San Diego accelerates new water supply

San Diego’s landmark water recycling system took several key steps forward this week when the City Council approved an accelerated timeline and a comprehensive environmental analysis.

The council also approved $52 million in projects to kick start the program, and endorsed plans to use methane from the Miramar landfill as a power source for water purification, making the process more environmentally friendly.

Leaders from several communities in the region that share San Diego’s sewer system complained that accelerating the $3 billion program will unfairly increase sewer rates for them more quickly than expected.

Water Talks: How California’s Drought Is Fueling Data Innovation

There’s a lot of talk right now in California about water data. Do we have enough of it? Are we doing the right things with the information that we do have? And how are we sharing and using that data? Our first edition of “Water Talks,” a new, monthly conversation around hot topics in California water, centered on those crucial questions.

 

Statewide Water Conservation Drops Below 18 Percent in August

The State Water Resources Control Board today announced that urban Californians’ monthly water conservation declined to 17.7 percent in August, down from 27 percent savings in August 2015, raising concerns that some water suppliers are abandoning their focus on conservation as California heads into a possible sixth drought year.

Californians continue to conserve water in significant amounts even in the absence of state-mandated conservation targets. The cumulative average savings from June 2015 through August was 23.3 percent, compared with the same months in 2013.

It’s Sacramento’s 12th wettest October – and we’re not done

A surprisingly wet October continues to bring gentle rains to the Sacramento region, providing some relief to watersheds parched by five years of drought.

But as scattered showers hit the region Thursday, forecasters and hydrologists said the promising start to the rainy season, while helpful, doesn’t necessarily mean the drought will end this winter.

This October is the 12th wettest in Sacramento in the 139 years tracked by the National Weather Service. As much as 2 more inches of rain might fall before the month is over.

An early look at what kind of weather California might see this winter

Though water restrictions have loosened and people say they are feeling better about reservoir levels, California is still in a long-term drought. More than 20 percent of the state — mainly in the southern half — is still in exceptional drought, which is the worst drought category on the scale. Over 40 percent is in extreme drought.

Drought-busting hope always lurks as we approach winter, and this year is no different. How much rain will California get? Is it going to be more lucky than last winter?

Rain expected to hit SoCal Thursday evening

A storm system from the north is expected to make its way through Southern California Thursday night and into Friday morning, bringing with it rain and the potential for flash floods and mudslides.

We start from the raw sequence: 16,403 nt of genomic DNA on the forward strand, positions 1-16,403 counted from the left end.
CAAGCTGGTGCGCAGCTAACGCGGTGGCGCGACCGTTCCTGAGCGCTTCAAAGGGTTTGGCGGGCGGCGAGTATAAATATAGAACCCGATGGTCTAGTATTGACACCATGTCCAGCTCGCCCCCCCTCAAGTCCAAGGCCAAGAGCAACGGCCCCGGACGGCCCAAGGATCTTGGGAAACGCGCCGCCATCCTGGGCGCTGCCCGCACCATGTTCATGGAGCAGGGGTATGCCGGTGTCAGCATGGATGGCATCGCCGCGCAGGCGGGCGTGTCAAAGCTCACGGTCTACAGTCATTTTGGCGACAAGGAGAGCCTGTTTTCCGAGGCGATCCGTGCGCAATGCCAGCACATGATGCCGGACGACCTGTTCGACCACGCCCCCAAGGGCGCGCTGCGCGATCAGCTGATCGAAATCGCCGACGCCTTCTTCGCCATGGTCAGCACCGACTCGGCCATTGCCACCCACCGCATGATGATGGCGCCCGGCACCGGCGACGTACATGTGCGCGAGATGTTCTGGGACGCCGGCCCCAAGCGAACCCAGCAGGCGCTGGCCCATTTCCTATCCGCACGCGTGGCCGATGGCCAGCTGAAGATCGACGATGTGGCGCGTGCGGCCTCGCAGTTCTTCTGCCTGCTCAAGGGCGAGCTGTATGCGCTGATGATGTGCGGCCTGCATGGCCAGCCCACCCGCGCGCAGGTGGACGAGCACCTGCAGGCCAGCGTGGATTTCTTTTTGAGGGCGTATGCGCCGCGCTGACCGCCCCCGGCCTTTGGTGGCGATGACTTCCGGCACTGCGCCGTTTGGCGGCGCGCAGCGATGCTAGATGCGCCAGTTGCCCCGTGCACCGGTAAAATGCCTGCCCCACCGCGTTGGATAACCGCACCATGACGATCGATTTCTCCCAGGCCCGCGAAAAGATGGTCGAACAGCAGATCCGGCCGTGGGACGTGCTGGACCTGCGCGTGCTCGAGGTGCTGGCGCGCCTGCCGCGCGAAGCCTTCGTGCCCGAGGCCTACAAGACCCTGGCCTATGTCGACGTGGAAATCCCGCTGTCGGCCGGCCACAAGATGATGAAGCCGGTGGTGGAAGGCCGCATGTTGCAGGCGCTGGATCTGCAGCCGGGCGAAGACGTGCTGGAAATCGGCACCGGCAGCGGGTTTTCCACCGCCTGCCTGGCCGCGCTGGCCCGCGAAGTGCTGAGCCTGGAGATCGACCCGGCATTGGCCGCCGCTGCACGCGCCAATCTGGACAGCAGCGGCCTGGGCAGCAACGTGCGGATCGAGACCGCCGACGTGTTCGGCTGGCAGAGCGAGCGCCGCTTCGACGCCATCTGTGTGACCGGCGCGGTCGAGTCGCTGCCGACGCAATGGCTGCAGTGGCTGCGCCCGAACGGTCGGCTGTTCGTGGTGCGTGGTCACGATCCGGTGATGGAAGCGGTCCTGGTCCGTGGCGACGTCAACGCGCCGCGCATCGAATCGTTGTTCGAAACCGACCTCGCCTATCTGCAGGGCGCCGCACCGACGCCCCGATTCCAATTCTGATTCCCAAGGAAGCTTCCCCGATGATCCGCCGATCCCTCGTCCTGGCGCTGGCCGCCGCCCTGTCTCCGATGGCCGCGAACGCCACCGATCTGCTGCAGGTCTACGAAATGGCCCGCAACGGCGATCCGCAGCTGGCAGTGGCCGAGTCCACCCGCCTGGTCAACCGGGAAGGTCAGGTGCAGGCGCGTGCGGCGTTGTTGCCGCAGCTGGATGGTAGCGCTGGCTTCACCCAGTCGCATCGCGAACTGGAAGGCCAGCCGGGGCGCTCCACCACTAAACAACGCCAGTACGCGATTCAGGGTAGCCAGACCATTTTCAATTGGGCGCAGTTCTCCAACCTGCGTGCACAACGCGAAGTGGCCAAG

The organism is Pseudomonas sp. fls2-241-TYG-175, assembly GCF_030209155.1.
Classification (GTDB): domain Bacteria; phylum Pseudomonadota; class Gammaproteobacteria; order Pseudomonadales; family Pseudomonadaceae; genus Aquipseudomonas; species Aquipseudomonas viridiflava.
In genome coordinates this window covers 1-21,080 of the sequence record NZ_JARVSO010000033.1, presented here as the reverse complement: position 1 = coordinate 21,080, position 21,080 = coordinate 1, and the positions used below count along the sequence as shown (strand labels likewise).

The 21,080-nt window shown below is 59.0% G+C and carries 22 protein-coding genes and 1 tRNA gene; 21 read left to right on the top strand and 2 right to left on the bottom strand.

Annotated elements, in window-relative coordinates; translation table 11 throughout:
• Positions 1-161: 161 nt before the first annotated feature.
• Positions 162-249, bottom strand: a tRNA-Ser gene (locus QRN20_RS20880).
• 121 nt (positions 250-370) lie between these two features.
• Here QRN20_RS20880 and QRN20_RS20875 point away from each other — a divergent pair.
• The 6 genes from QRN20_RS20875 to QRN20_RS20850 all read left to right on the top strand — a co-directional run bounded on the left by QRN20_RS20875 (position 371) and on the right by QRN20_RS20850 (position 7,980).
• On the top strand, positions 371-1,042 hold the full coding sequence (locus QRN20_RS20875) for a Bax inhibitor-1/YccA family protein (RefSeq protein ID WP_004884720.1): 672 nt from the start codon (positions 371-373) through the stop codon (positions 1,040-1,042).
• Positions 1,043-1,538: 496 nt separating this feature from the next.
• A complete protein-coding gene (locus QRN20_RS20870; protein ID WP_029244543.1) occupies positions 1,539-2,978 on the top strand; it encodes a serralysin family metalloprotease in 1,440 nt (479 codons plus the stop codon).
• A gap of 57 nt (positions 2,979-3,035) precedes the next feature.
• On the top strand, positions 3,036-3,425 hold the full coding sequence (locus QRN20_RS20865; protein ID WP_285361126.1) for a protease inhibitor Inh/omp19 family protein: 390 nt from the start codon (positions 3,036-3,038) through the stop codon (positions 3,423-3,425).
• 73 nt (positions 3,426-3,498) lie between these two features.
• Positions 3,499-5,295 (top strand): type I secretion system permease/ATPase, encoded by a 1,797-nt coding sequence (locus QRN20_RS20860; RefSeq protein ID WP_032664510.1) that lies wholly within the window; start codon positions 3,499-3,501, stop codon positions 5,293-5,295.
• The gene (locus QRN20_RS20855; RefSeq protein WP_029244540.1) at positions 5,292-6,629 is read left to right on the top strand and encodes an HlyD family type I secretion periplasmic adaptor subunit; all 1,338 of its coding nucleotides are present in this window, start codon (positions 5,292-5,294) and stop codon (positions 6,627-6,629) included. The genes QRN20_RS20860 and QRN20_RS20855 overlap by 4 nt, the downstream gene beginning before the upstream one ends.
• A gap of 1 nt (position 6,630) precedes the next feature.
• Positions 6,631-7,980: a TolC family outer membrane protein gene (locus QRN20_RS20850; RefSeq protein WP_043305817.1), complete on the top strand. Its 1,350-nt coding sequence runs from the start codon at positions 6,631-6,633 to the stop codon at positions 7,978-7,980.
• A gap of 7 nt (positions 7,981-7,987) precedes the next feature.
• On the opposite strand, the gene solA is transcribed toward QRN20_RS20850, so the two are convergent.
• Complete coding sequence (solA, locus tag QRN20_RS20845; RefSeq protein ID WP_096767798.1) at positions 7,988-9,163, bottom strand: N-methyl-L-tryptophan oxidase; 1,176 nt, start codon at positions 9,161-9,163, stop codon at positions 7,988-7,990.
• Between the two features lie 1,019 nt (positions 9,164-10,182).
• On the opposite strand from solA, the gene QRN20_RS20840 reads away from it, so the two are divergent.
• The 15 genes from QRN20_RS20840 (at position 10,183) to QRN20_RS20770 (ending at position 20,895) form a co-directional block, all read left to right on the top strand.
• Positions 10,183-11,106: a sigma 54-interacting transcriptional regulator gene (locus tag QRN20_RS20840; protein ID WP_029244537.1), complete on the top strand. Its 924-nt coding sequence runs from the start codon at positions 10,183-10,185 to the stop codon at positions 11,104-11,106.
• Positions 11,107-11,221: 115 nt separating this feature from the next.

A flash flood watch has been issued for most of Southern California until noon on Friday. Los Angeles and Orange counties will have mostly cloudy skies with the chance of late-night rain Thursday as highs reach 80 degrees. The bulk of the rain is expected to fall Friday morning.

California and National Drought Summary for October 25, 2016

October 27, 2016 – This U.S. Drought Monitor week saw deterioration in drought conditions across the South and Southeast in an area extending from South Carolina westward to eastern Texas and northward into Tennessee. In the Southeast, a persistent dry weather pattern during the past 60 days continues to negatively impact the agricultural sector as well as hydrologic and soil moisture conditions across much of the region.

Rain expected to return to California beginning Thursday

Rainy weather was expected to return to the San Francisco Bay Area after a storm system dropped a little rain earlier this week.

The cold front was then expected to make its way to Southern California late Thursday and early Friday, according to the National Weather Service.

Rainfall totals ranging from a half-inch to 1.5 inches were expected across parts of Northern California.

“The mountains will see upward of 2 inches of rain,” forecaster Steve Anderson said. Along the Central Coast, the weather service issued a flash flood watch for a burn area from Thursday afternoon into Friday morning.

Rain moves into Southern California, bringing danger to burn areas

A much-anticipated rainstorm is set to move into Southern California on Thursday evening and move out by Friday afternoon.

According to the National Weather Service, the rain will be heaviest late tonight and will continue into the Friday morning commute.

A flash flood watch has been issued for burn areas in Los Angeles and Ventura counties.

The storm has already hit Central California, prompting some evacuations in areas that were burned by the Sherpa Fire earlier this year.

Officials expect less than a half-inch of rain in Los Angeles but more to the north, including 2 inches in San Luis Obispo.

Northern California is seeing two or three times more rain than normal. So why is Southern California so dry?

As the state enters its sixth year of drought, Northern California is seeing some significant relief thanks to a series of powerful storms, while Southern California remains mired in record dry conditions.

Despite a rainstorm set to hit the Southland this week, the region continues to face an unprecedented lack of precipitation, recording only 60% of average rainfall this month. By contrast, communities from the Bay Area north to the Oregon border have recorded 200% to 300% of the average this month, according to the National Weather Service.